CoronavirusAstraZeneca Is A Sacrificed Pawn In EU's Political Chess...

AstraZeneca Is A Sacrificed Pawn In EU’s Political Chess Game


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This week, 17 European countries stopped AstraZeneca’s (AZ) vaccine rollout while waiting for the European Medical Agency (EMA) review by Thursday. Meanwhile, Pfizer warned the EU to back down from blocking vaccine trade with the UK since its main ingredients are shipped from Yorkshire. The WHO and EMA concluded “no increase in the overall risk of blood clots”. It would appear, then, that European states were colluding to supersede the primum non necere principle and replacing it with their own adulterated precautionary principle to deflect from their own failings in vaccine rollouts.

Delays cost lives, significantly more than a few blood clots from overactive immune responses. We cannot remove the risk entirely, we are fragile living, breathing organisms by nature; not some machine whose parts can be oiled and replaced.

Each year, 1 in 1000 people will get a clot. Of the 25 million Europeans who had the AZ jab, 25,000 would have been expected to get a blood clot anyway. The EMA had reviewed only 7 cases of blood clots in multiple blood vessels and 18 cases of CVST.

The Italian National Medical Agency (AIFA) said: “The decision to stop #AstraZeneca #covid19vaccine is political.”

This should make us question when independent medical bodies started following political orders. Italy has 166 people die of blood clots daily, why all the fuss for AZ? Mario Draghi called Angela Merkel before stopping the AZ vaccine. Every day, 400-500 people die because of covid-19 complications. Meanwhile, 80 shops, restaurants and services close forever. Who pays these costs?

AstraZeneca vaccine can slow transmission of COVID-19, Oxford study reveals  | News | DW | 03.02.2021

The EMA representative at the European Parliament said the AZ vaccine posed no risks. This is the same stance as the WHO and UK medical agency.

The reporting abroad also conveniently overlooks the millions of UK citizens vaccinated without any notable risks to public health.

Inevitably, there will be some who have bad contraindications to a vaccine.

The EU has lost a lot of credibility over its vaccine program failures and is trying to deflect attention to save face by spreading fake news that the UK vaccine is somehow more harmful to human life. It smacks of desperation and paranoia. It gives them plausible deniability for their own vaccine rollout failures. First, they lied about efficacy in over 65’s, U-turning after the WHO said they were wrong. They then accused AZ of giving preferential treatment to the UK and not fulfilling their contract. Now France is refusing to administer AZ to under-55s, despite “the WHO said there is no evidence the incidents are caused by the vaccine” and “among those reporting blood clots in Italy were those on heart medication of which clotting is a potential side-effect.”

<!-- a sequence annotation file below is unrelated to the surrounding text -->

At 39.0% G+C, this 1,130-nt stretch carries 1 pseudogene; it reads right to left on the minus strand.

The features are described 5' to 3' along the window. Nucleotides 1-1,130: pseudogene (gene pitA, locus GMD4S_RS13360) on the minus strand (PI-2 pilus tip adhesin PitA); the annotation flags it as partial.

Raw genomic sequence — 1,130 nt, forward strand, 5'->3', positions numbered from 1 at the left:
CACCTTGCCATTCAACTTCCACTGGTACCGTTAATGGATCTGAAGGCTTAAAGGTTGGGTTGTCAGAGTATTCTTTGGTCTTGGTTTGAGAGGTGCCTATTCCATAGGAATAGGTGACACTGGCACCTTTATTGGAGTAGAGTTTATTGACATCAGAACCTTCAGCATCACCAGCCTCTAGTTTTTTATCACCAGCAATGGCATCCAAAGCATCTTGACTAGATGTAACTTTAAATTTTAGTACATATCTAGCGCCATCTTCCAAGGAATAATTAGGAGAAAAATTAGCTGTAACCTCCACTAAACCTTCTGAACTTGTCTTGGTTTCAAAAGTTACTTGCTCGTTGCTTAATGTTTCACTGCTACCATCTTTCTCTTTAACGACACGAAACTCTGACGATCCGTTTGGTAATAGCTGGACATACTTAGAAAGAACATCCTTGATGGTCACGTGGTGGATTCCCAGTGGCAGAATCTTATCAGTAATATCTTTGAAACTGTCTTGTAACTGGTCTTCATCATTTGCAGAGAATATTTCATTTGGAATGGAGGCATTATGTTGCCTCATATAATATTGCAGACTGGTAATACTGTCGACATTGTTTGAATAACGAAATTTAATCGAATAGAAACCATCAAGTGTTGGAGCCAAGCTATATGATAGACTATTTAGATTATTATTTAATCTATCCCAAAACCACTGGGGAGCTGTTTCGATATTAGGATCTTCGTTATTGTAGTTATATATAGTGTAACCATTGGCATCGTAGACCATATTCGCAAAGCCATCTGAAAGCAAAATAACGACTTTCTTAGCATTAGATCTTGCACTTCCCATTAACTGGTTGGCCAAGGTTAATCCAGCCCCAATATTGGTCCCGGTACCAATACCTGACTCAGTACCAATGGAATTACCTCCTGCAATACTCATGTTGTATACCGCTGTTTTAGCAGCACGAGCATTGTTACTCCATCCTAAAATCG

Oxford’s Sir John Bell warned that changing advice undermined confidence in all vaccination programmes, stating “they are sitting on a massive stockpile of vaccines that they haven’t deployed yet while a wave of new variants is spreading. You couldn’t make it up.”

Italian doctor using AstraZeneca vaccine in Bologna, 19 Mar 21
Getty Images

Boris is clearing winning the Covid political war, with 89% domestic approval ratings for our vaccine programmes. If successful politics is about messaging and news management, or we have been lucky our adversaries are making unforced errors in the final set; seeing EU countries discredit AZ, not use the doses and threatening a block on vaccine exports to the UK and confiscation of manufacturing facilities in a demand for more of the very vaccine they tried to devalue; such bizarre contradictions put us squarely in a better negotiating position.

The UK didn’t have the supply issues, nor the “best efforts” clause. We just ordered our vaccines long before Europe, approved them earlier and had the same challenges last year. The UK actually benefitting from Brexit when it came to vaccines is too much affrontery for the EU to bear. This probably leaves Brexiteers wondering whether they should be amused at European nations not following the EMA’s guidance to continue with AZ or supporting each individual member state’s autonomy to decide what is in each of their best interests – as we did with voting to leave.

But as that telephone call between Europhiles Merkel and Draghi showed, European leaders are more proxy puppets for the European Project than representing their own countries. They should have learned from the March 2020 PPE hoarding by some member states to deprive others that their project falls short in times of crisis. This is war, but we seem to be confused who the enemy is.

Richard Bolton
Richard Bolton
Richard Bolton was born in the UK and is a Manchester University PPE graduate. He is a financial planner. Areas of intrigue include global political affairs, culture and nascent technologies. In his spare time, Richard is a keen sportsman and investor.

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